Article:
Ancient Monuments

History on the Ground

This site is entirely user-supported. See how you can help.

Bowl barrow 610m east of Bere Heath Farm

A Scheduled Monument in Bere Regis, Dorset

Approximate Location Map
Large Map »
Street or Overhead View
Contributor Photos »

If Google Street View is available, the image is from the best available vantage point looking, if possible, towards the location of the monument. Where it is not available, the satellite view is shown instead.

Coordinates

Latitude: 50.73 / 50°43'47"N

Longitude: -2.1961 / 2°11'45"W

OS Eastings: 386255.047439

OS Northings: 92279.430084

OS Grid: SY862922

Mapcode National: GBR 20Z.3LD

Mapcode Global: FRA 6794.S9P

Entry Name: Bowl barrow 610m east of Bere Heath Farm

Scheduled Date: 7 February 1997

Source: Historic England

Source ID: 1015365

English Heritage Legacy ID: 28376

County: Dorset

Civil Parish: Bere Regis

Traditional County: Dorset

Lieutenancy Area (Ceremonial County): Dorset

Church of England Parish: Bere Regis St John the Baptist

Church of England Diocese: Salisbury

Details

The monument includes a bowl barrow situated on a south-facing slope of
Philliol's Heath overlooking the Piddle Valley.
The barrow, which is referred to as `Fox Barrow' on Isaac Taylor's 1777 map,
has a mound composed of earth, sand and turf, with maximum dimensions of 20m
in diameter and c.1.5m in height. The mound is surrounded by a ditch from
which material was quarried during the construction of the monument. The ditch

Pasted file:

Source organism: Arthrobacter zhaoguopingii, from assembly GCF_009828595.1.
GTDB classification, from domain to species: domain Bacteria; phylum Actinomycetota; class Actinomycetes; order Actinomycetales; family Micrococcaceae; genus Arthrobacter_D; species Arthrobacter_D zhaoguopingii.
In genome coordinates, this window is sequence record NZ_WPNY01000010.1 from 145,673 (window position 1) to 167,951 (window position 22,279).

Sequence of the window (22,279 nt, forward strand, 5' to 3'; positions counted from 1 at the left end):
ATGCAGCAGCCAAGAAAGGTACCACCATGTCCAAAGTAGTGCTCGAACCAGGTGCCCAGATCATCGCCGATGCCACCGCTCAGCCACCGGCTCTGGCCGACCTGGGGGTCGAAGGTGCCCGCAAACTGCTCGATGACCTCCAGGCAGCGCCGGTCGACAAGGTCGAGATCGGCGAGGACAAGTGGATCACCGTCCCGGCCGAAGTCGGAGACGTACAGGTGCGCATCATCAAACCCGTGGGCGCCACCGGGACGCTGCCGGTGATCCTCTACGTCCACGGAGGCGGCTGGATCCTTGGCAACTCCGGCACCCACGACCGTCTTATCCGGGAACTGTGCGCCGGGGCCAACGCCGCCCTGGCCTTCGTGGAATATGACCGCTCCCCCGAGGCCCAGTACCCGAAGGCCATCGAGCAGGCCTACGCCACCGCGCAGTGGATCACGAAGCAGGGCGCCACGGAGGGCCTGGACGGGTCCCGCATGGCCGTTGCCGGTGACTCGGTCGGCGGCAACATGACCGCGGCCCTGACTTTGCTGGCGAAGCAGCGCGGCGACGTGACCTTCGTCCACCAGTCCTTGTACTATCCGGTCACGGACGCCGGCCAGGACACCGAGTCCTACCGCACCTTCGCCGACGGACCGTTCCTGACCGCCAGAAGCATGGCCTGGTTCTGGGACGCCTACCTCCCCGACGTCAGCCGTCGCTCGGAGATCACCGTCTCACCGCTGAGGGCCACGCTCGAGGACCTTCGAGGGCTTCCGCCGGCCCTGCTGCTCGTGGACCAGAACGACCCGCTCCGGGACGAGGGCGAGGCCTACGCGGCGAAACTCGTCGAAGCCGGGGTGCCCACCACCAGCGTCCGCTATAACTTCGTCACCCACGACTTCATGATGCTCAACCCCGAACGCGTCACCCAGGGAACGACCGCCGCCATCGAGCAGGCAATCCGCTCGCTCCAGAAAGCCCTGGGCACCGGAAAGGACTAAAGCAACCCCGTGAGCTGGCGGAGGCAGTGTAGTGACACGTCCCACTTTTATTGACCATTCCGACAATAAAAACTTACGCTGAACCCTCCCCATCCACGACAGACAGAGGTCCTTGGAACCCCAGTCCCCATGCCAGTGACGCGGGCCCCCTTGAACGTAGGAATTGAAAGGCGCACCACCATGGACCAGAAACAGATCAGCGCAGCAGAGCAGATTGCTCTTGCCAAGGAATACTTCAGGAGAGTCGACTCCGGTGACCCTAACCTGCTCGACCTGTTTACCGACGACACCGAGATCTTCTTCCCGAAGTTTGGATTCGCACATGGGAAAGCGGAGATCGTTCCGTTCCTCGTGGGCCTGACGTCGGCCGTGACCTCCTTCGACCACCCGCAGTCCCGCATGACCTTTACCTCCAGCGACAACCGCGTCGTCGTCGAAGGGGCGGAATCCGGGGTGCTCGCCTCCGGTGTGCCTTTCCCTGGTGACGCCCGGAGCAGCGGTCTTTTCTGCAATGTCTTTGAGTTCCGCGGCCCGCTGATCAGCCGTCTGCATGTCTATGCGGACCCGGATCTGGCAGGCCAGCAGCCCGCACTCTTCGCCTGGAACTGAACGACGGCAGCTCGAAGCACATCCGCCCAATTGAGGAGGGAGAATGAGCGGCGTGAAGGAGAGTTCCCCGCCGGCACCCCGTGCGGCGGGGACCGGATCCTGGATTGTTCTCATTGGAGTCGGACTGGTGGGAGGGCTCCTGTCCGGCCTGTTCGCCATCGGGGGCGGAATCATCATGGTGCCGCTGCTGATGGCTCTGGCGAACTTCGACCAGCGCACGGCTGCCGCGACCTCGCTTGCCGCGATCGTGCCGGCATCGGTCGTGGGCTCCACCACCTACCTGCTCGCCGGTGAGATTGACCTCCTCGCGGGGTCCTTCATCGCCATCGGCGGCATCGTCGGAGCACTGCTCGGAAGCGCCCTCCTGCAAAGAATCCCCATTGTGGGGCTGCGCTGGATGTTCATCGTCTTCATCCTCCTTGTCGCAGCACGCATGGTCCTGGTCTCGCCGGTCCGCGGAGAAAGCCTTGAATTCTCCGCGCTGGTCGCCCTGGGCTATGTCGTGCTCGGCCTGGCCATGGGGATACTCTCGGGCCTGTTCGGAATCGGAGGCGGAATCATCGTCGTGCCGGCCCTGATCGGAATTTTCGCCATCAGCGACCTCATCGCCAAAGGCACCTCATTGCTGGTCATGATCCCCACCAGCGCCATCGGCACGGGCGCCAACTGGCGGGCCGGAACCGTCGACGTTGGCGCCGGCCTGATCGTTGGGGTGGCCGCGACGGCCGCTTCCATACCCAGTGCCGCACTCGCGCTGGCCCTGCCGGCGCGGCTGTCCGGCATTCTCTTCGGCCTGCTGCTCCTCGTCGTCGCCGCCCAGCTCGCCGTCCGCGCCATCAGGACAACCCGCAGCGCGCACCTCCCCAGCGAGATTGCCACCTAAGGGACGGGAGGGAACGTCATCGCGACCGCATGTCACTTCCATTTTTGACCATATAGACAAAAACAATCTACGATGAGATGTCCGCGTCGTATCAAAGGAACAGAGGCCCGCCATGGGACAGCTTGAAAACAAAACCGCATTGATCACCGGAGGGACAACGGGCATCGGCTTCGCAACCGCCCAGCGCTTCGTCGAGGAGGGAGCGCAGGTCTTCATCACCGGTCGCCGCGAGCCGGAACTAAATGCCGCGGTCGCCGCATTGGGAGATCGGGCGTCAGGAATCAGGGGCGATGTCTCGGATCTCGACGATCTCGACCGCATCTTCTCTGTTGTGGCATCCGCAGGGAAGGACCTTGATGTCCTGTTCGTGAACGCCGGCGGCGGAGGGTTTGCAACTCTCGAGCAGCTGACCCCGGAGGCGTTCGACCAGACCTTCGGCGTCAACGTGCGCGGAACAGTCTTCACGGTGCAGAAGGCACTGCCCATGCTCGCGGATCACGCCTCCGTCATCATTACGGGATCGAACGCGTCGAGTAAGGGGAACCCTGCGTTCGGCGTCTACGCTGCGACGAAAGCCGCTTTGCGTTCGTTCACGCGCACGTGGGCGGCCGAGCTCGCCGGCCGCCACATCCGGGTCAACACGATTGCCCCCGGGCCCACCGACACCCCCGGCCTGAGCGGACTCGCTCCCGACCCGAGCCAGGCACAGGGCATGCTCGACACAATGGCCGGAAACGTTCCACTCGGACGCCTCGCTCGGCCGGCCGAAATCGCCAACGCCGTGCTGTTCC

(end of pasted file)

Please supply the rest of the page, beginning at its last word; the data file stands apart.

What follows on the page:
is visible as an earthwork 1.5m-2m wide and c.0.5m deep.

MAP EXTRACT
The site of the monument is shown on the attached map extract.
It includes a 2 metre boundary around the archaeological features,
considered to be essential for the monument's support and preservation.

Source: Historic England

Reasons for Scheduling

Bowl barrows, the most numerous form of round barrow, are funerary monuments
dating from the Late Neolithic period to the Late Bronze Age, with most
examples belonging to the period 2400-1500 BC. They were constructed as
earthen or rubble mounds, sometimes ditched, which covered single or multiple
burials. They occur either in isolation or grouped as cemeteries and often
acted as a focus for burials in later periods. Often superficially similar,
although differing widely in size, they exhibit regional variations in form
and a diversity of burial practices. There are over 10,000 surviving bowl
barrows recorded nationally (many more have already been destroyed), occurring
across most of lowland Britain. Often occupying prominent locations, they are
a major historic element in the modern landscape and their considerable
variation of form and longevity as a monument type provide important
information on the diversity of beliefs and social organisations amongst early
prehistoric communities. They are particularly representative of their period
and a substantial proportion of surviving examples are considered worthy of
protection.

The bowl barrow 610m east of Bere Heath Farm survives well and will contain
archaeological and environmental evidence relating to the monument and the
landscape in which it was constructed.

Source: Historic England

Sources

Books and journals
Historical Monuments in the County of Dorset: Volume I, (1970), 436
Other
Mention 1902 survey by the OS, RCHME, National Monuments Record,
Mention 1952 survey by RCHME, RCHME, National Monuments Record,

Source: Historic England

Other nearby scheduled monuments

AncientMonuments.uk is an independent online resource and is not associated with any government department. All government data published here is used under licence. Please do not contact AncientMonuments.uk for any queries related to any individual ancient or schedued monument, planning permission related to scheduled monuments or the scheduling process itself.

AncientMonuments.uk is a Good Stuff website.